Many people are shaming and blaming the victims for opening up. These women are even being questioned on why they are speaking out now, months, years or even decades after the incident. Everyone needs to understand that there is an emotional cost of being harassed sexually. There is a shame (that is taught by society), there is doubt and women are constantly second-guessing themselves.
But does speaking out on sexual harassment come at a cost? Apart from the obvious backlash, many victims face the risk of having to change professions, quit their jobs and even face legal consequences. Also, the reluctance of police to lodge an FIR in these cases can’t be ignored.
The naysayers believe that some women are using the movement to settle down their personal score, to spoil the image of a man they may have an axe to grind, especially since a lot of the victim’s statements are not backed up by any type of tangible proof.
But people need to understand that a survivor has very little to gain by speaking up about a traumatic experience. However, questions are being raised on why some women are bringing up the stories that have been late buried in the closet of years now, casting a cloud on the credibility of their experiences. But women are speaking up now because they realise it is better late than never.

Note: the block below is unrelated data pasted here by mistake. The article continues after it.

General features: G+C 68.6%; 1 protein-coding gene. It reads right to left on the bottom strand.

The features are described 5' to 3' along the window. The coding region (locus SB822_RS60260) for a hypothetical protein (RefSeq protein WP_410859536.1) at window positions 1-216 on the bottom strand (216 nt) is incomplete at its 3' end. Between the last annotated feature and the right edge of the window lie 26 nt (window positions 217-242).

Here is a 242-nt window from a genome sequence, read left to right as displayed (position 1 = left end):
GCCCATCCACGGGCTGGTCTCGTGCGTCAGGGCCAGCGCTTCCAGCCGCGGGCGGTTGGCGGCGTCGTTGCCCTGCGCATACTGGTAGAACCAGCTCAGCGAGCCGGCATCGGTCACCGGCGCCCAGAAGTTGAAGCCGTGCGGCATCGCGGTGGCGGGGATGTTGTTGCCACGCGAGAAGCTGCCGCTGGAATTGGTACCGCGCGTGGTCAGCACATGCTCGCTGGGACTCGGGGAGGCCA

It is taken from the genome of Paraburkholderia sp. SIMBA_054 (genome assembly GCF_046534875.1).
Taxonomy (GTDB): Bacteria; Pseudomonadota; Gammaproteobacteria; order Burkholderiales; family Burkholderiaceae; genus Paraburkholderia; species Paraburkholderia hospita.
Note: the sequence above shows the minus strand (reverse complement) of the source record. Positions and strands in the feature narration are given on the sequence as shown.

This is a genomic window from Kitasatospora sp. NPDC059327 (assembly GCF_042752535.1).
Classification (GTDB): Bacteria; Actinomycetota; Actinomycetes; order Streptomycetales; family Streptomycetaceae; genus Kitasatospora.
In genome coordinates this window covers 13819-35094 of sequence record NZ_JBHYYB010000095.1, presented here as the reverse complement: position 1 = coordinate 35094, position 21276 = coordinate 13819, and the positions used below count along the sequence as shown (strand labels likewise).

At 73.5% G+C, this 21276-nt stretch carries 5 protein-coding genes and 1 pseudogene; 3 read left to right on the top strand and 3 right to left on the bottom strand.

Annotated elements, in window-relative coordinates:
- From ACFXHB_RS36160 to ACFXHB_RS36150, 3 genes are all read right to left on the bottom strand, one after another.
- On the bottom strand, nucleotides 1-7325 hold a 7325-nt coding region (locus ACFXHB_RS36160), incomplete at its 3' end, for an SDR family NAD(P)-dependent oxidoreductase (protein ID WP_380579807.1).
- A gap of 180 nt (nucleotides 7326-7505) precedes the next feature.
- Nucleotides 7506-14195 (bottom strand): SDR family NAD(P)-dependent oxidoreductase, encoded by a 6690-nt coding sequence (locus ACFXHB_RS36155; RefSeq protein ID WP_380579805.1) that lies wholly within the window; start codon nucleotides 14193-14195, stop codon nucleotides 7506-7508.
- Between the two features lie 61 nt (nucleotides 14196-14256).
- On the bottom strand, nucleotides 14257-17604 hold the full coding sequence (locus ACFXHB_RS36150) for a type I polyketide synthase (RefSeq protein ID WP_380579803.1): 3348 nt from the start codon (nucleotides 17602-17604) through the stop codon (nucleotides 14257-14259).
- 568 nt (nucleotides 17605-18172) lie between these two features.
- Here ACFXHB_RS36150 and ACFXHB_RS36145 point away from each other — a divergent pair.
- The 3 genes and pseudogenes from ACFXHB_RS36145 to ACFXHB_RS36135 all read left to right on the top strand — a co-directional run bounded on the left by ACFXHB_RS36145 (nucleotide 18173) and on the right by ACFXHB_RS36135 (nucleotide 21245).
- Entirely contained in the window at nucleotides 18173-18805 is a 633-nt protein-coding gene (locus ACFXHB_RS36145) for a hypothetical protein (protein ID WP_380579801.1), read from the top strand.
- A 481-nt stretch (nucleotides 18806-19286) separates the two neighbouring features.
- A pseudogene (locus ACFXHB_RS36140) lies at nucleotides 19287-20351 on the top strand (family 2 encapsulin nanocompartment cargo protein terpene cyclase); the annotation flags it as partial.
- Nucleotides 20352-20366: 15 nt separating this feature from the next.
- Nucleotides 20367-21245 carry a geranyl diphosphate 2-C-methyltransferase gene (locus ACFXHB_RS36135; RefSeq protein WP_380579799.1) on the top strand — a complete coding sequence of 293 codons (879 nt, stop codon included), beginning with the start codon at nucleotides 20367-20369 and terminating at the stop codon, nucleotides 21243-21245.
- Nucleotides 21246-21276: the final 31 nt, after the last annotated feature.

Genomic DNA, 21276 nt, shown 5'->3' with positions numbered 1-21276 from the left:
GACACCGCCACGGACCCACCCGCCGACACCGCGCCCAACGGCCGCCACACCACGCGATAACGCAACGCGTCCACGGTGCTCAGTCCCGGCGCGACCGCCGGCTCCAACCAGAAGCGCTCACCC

Some real-life experience of this…
Tanushree– I had to walk away from the industry out of fear and trauma.
Vinta Nanda – I was labelled a “troublemaker, I was labelled“somebody who was not co-operative. And subsequently, I was out of a job.
So, do we still need to ask why women don’t speak out? There have been some consequences this time around though.
If there is any fake allegation
Fake allegations are less as compare to real ones. But if there is any fake allegation it should be punished by law.
The solution for Sexual Harassment
There are many things that we need to change in India to stop the sexual harassment in India. From the proper implementation of Vaisakha Guidelines to improve the upbringing of boys, there are many things in India that should be implemented to make to the workplace a safe place.
1.No Means No
What is the meaning of girl’s no? NO MEANS NO and when someone says so you should stop.
If she is saying no it means she is not interested. But the problem is we don’t take female’s consent seriously. Our patriarchal society, conditions boys in a way that they think that whatever they want, they should get it, even a girl. Many males grow up in an environment that teaches them that they can do whatever they want without any consequences. In their mind, if a girl says no, it is not important. We told our boys that if a girl says no, it still means yes. (Na me bhi haan hoti hai).Initially, they are will resist and as a boy, you should keep trying.